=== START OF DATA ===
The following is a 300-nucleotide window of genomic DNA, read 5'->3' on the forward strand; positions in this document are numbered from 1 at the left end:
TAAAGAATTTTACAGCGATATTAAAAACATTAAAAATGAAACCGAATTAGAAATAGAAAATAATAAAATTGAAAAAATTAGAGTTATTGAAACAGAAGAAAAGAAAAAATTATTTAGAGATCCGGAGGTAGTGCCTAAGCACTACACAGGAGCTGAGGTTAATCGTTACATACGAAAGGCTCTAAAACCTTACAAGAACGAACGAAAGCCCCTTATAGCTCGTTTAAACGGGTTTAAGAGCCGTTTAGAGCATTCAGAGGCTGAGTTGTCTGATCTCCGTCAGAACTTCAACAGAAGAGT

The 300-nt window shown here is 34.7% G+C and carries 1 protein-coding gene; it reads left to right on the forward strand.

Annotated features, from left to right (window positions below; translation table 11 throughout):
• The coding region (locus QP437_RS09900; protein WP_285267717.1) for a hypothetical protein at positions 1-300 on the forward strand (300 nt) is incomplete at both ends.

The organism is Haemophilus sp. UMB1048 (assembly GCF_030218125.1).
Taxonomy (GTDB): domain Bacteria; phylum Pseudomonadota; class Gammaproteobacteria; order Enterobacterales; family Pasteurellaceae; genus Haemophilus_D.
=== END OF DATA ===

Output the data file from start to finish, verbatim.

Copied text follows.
The following is a 300-nucleotide window of genomic DNA, read 5'->3' on the forward strand; positions in this document are numbered from 1 at the left end:
TAAAGAATTTTACAGCGATATTAAAAACATTAAAAATGAAACCGAATTAGAAATAGAAAATAATAAAATTGAAAAAATTAGAGTTATTGAAACAGAAGAAAAGAAAAAATTATTTAGAGATCCGGAGGTAGTGCCTAAGCACTACACAGGAGCTGAGGTTAATCGTTACATACGAAAGGCTCTAAAACCTTACAAGAACGAACGAAAGCCCCTTATAGCTCGTTTAAACGGGTTTAAGAGCCGTTTAGAGCATTCAGAGGCTGAGTTGTCTGATCTCCGTCAGAACTTCAACAGAAGAGT

The 300-nt window shown here is 34.7% G+C and carries 1 protein-coding gene; it reads left to right on the forward strand.

Annotated features, from left to right (window positions below; translation table 11 throughout):
• The coding region (locus QP437_RS09900; protein WP_285267717.1) for a hypothetical protein at positions 1-300 on the forward strand (300 nt) is incomplete at both ends.

The organism is Haemophilus sp. UMB1048 (assembly GCF_030218125.1).
Taxonomy (GTDB): domain Bacteria; phylum Pseudomonadota; class Gammaproteobacteria; order Enterobacterales; family Pasteurellaceae; genus Haemophilus_D.